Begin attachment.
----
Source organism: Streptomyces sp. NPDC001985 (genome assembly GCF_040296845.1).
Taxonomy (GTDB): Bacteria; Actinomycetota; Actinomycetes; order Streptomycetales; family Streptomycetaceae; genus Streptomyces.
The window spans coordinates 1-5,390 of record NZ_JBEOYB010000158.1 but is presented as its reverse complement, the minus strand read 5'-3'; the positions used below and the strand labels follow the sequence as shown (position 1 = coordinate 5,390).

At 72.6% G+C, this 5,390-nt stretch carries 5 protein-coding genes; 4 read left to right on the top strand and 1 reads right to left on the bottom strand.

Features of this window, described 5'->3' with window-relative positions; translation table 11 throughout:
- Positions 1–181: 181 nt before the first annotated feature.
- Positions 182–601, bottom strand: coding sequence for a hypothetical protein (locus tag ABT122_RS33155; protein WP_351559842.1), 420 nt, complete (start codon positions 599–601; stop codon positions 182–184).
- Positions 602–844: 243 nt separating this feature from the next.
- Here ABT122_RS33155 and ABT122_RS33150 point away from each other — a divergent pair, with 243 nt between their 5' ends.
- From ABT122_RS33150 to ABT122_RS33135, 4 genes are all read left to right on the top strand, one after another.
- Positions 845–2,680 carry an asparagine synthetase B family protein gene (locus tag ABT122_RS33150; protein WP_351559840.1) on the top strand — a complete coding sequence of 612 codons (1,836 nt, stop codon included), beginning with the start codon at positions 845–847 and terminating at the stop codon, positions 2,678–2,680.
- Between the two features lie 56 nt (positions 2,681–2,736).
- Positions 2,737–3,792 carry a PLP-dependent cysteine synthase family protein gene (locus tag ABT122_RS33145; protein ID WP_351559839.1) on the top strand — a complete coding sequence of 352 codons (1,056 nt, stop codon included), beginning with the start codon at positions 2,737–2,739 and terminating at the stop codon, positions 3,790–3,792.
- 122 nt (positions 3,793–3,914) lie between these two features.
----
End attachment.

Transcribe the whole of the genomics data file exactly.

Source organism: Streptomyces sp. NPDC001985 (genome assembly GCF_040296845.1).
Taxonomy (GTDB): Bacteria; Actinomycetota; Actinomycetes; order Streptomycetales; family Streptomycetaceae; genus Streptomyces.
The window spans coordinates 1-5,390 of record NZ_JBEOYB010000158.1 but is presented as its reverse complement, the minus strand read 5'-3'; the positions used below and the strand labels follow the sequence as shown (position 1 = coordinate 5,390).

At 72.6% G+C, this 5,390-nt stretch carries 5 protein-coding genes; 4 read left to right on the top strand and 1 reads right to left on the bottom strand.

Features of this window, described 5'->3' with window-relative positions; translation table 11 throughout:
- Positions 1–181: 181 nt before the first annotated feature.
- Positions 182–601, bottom strand: coding sequence for a hypothetical protein (locus tag ABT122_RS33155; protein WP_351559842.1), 420 nt, complete (start codon positions 599–601; stop codon positions 182–184).
- Positions 602–844: 243 nt separating this feature from the next.
- Here ABT122_RS33155 and ABT122_RS33150 point away from each other — a divergent pair, with 243 nt between their 5' ends.
- From ABT122_RS33150 to ABT122_RS33135, 4 genes are all read left to right on the top strand, one after another.
- Positions 845–2,680 carry an asparagine synthetase B family protein gene (locus tag ABT122_RS33150; protein WP_351559840.1) on the top strand — a complete coding sequence of 612 codons (1,836 nt, stop codon included), beginning with the start codon at positions 845–847 and terminating at the stop codon, positions 2,678–2,680.
- Between the two features lie 56 nt (positions 2,681–2,736).
- Positions 2,737–3,792 carry a PLP-dependent cysteine synthase family protein gene (locus tag ABT122_RS33145; protein ID WP_351559839.1) on the top strand — a complete coding sequence of 352 codons (1,056 nt, stop codon included), beginning with the start codon at positions 2,737–2,739 and terminating at the stop codon, positions 3,790–3,792.
- 122 nt (positions 3,793–3,914) lie between these two features.